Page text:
If you’ve ever seen a glacier up close and personal, you know they’re a beautiful blue-green color that’s unlike just about any ice or water you’ve ever witnessed. It’s Okay to Be Smart reveals the science behind what we see, then gives us a 360º view inside an ice cave.
In this fascinating and beautifully shot footage from BBC Earth’s Blue Planet II, we get an up-close look at the interaction between a Portuguese man O’ war and two fish – one who has built up a resistance to its deadly stinging tentacles, and another which isn’t so lucky.
Individual insects have limited skills, but when they form a colony, the whole is much greater than the sum of its parts. Kurzgesagt explores the phenomenon known as “emergence” – which sounds like a great name for a flick where billions of ants rise up to take over the world.
Scientist Dr. Jon Copley set out on an expedition to head more than 3200 feet below the icy seas of Antarctica, something never before achieved. The amount of marine life they discover is truly astounding and humbling. Video by BBC Earth and Alucia Productions.
BBC Earth returns to the seas 16 years after The Blue Planet, but with the today’s camera tech, it’s sure to blow our minds like Planet Earth II did. The 5-minute short teases us with some of the incredible sights to come, and is set to a soundtrack by Hans Zimmer and Radiohead.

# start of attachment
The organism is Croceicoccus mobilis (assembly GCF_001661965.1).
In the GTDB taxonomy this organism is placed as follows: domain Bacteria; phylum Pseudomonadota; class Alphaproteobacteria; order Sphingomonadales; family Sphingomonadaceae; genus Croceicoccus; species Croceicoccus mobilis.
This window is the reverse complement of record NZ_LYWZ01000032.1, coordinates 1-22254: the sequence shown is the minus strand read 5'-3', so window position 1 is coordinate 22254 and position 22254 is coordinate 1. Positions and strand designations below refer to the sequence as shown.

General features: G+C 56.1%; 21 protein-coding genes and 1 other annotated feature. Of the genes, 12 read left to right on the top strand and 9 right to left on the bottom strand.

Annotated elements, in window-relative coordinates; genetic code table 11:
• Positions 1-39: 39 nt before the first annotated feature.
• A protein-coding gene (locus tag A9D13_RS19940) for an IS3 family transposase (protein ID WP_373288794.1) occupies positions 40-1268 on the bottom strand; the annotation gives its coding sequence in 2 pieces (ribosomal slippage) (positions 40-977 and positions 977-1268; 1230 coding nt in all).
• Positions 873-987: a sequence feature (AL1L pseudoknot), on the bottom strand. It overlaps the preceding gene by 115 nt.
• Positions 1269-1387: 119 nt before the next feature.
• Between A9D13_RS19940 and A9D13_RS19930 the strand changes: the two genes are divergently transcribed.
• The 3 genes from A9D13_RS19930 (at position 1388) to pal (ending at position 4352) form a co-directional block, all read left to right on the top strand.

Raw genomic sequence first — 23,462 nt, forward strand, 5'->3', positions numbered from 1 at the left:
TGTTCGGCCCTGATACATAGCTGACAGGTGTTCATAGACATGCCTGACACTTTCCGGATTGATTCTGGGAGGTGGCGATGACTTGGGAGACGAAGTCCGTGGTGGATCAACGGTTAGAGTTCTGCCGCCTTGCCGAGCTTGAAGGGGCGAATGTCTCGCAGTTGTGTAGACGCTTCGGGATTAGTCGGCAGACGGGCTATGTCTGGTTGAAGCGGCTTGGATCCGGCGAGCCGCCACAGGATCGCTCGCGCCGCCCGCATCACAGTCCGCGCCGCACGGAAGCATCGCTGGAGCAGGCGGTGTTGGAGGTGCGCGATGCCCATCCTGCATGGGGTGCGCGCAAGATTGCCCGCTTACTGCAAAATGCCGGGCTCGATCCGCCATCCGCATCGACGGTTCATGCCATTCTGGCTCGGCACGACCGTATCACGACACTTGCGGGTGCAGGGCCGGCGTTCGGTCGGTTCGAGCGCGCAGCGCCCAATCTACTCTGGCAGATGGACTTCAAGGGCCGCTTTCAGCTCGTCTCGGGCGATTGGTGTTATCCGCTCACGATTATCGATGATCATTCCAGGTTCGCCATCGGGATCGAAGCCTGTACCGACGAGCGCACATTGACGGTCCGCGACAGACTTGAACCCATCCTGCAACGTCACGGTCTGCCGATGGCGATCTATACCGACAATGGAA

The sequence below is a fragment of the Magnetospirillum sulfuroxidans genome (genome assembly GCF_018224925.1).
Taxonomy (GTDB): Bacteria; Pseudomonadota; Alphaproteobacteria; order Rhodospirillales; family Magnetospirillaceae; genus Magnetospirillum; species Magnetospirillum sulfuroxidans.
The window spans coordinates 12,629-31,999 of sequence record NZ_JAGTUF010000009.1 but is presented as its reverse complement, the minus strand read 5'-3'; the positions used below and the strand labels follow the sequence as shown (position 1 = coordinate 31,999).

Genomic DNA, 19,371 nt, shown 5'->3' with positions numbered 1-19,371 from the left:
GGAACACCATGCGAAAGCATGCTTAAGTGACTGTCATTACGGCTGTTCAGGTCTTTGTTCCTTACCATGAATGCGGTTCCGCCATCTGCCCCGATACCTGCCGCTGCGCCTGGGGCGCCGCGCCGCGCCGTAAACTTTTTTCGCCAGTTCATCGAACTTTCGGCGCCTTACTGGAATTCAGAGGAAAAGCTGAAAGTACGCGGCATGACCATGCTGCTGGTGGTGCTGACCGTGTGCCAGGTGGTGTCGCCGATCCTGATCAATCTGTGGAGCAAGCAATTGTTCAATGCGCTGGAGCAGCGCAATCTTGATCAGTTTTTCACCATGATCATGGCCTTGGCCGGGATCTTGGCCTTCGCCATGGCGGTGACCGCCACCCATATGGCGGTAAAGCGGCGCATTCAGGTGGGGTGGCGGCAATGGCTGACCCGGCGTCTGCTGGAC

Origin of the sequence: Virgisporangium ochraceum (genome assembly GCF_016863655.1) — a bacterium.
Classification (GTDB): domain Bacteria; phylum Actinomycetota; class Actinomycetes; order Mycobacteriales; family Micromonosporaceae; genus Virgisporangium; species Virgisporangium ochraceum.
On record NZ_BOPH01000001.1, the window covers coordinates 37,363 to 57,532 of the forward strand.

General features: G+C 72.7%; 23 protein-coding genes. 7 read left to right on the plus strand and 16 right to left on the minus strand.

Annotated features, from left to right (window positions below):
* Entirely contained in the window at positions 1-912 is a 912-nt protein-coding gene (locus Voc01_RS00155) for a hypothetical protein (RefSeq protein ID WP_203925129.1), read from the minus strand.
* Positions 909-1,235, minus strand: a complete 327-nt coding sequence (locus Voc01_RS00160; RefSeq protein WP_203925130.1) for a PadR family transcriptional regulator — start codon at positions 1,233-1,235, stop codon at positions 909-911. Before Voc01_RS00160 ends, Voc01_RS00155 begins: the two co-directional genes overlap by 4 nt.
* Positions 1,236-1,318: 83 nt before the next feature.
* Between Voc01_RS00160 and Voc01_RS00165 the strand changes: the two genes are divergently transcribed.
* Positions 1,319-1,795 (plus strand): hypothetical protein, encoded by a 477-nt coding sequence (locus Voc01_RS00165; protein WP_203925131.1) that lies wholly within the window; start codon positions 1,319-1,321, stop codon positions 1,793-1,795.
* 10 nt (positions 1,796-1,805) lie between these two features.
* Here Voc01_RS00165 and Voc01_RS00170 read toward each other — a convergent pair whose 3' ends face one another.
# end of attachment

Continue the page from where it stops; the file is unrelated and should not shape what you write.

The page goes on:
Church’s Fried Chicken co-founder David Bamberger has been spending his capital and the past 41 years rehabilitating 5,500 acres of dry and overgrazed land in Texas. Selah Ranch is now filled with life, and offers tours and seminars for nature lovers of all ages.
Volcanoes and lightning working together? No thanks. Mental Floss‘ John Green returns to the salon to share some interesting and unusual tidbits about the fury and mystery of nature’s fiery earthmaking engines. Also, they really should think about renaming Iceland “Fire and Iceland.”
Hold a floating, glowing microcosm in your hand. Simply fill the hand-blown, flat-bottomed glass orb with the included dinoflagellates and seawater to create a beautiful bioluminescent blue glow. The creatures thrive on sunlight and simple nutrients by day, and glow by night.
Vox Observatory created a fascinating mini-series that looks at how filmmakers used modern tech to capture some of the incredible imagery in BBC Earth’s Planet Earth II. Learn how they filmed at night, played with time, and what they did to made it look so cinematic.
While filming the series Spy in the Wild, nature photographer John Downer came across a wild orangutan who figured out how to use a handsaw all on her own. Before you get any funny ideas about cheap construction labor, just remember how Planet of the Apes turned out.
One of the nastiest insects around. The tiger beetle has an appetite for just about any other kind of bug it can get its gnarly pincers on, from happy little ladybugs, to spiders it has no business messing with. Some of these critters can run nearly 6mph, so there’s no escape.
We haven’t seen the entire series yet, but what we’ve seen of Planet Earth II is majestic and visually stunning. Of course, audio makes all the difference in the world, and one madman decided that the series would be much better if all the animals were screaming.